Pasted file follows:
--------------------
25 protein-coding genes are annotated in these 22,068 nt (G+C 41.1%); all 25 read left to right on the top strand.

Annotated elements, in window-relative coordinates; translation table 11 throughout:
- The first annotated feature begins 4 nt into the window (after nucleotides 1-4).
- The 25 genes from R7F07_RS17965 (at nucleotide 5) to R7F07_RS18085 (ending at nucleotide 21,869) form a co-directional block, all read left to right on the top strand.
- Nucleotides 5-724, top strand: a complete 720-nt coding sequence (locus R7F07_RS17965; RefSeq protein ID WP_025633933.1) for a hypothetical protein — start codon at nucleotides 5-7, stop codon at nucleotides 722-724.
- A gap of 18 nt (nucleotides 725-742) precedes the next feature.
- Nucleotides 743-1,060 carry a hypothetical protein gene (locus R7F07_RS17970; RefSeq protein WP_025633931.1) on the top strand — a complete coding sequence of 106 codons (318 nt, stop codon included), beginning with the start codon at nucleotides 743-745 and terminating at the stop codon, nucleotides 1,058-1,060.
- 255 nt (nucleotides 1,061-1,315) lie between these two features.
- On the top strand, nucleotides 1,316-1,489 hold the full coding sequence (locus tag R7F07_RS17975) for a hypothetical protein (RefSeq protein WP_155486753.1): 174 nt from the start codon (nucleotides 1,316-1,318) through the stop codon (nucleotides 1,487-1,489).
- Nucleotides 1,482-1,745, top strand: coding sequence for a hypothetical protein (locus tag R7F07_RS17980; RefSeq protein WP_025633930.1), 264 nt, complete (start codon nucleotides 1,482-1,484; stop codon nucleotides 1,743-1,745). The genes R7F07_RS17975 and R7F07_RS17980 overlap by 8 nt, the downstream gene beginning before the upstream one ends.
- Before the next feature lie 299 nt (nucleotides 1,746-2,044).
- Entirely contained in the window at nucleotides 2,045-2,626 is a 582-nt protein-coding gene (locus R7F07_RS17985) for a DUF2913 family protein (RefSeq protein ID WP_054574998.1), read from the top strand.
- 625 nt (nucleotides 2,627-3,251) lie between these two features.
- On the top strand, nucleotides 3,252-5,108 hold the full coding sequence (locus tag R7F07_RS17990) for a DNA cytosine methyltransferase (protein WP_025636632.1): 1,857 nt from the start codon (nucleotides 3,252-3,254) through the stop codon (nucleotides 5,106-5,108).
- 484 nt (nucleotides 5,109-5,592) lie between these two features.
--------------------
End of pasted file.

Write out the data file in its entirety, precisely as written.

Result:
25 protein-coding genes are annotated in these 22,068 nt (G+C 41.1%); all 25 read left to right on the top strand.

Annotated elements, in window-relative coordinates; translation table 11 throughout:
- The first annotated feature begins 4 nt into the window (after nucleotides 1-4).
- The 25 genes from R7F07_RS17965 (at nucleotide 5) to R7F07_RS18085 (ending at nucleotide 21,869) form a co-directional block, all read left to right on the top strand.
- Nucleotides 5-724, top strand: a complete 720-nt coding sequence (locus R7F07_RS17965; RefSeq protein ID WP_025633933.1) for a hypothetical protein — start codon at nucleotides 5-7, stop codon at nucleotides 722-724.
- A gap of 18 nt (nucleotides 725-742) precedes the next feature.
- Nucleotides 743-1,060 carry a hypothetical protein gene (locus R7F07_RS17970; RefSeq protein WP_025633931.1) on the top strand — a complete coding sequence of 106 codons (318 nt, stop codon included), beginning with the start codon at nucleotides 743-745 and terminating at the stop codon, nucleotides 1,058-1,060.
- 255 nt (nucleotides 1,061-1,315) lie between these two features.
- On the top strand, nucleotides 1,316-1,489 hold the full coding sequence (locus tag R7F07_RS17975) for a hypothetical protein (RefSeq protein WP_155486753.1): 174 nt from the start codon (nucleotides 1,316-1,318) through the stop codon (nucleotides 1,487-1,489).
- Nucleotides 1,482-1,745, top strand: coding sequence for a hypothetical protein (locus tag R7F07_RS17980; RefSeq protein WP_025633930.1), 264 nt, complete (start codon nucleotides 1,482-1,484; stop codon nucleotides 1,743-1,745). The genes R7F07_RS17975 and R7F07_RS17980 overlap by 8 nt, the downstream gene beginning before the upstream one ends.
- Before the next feature lie 299 nt (nucleotides 1,746-2,044).
- Entirely contained in the window at nucleotides 2,045-2,626 is a 582-nt protein-coding gene (locus R7F07_RS17985) for a DUF2913 family protein (RefSeq protein ID WP_054574998.1), read from the top strand.
- 625 nt (nucleotides 2,627-3,251) lie between these two features.
- On the top strand, nucleotides 3,252-5,108 hold the full coding sequence (locus tag R7F07_RS17990) for a DNA cytosine methyltransferase (protein WP_025636632.1): 1,857 nt from the start codon (nucleotides 3,252-3,254) through the stop codon (nucleotides 5,106-5,108).
- 484 nt (nucleotides 5,109-5,592) lie between these two features.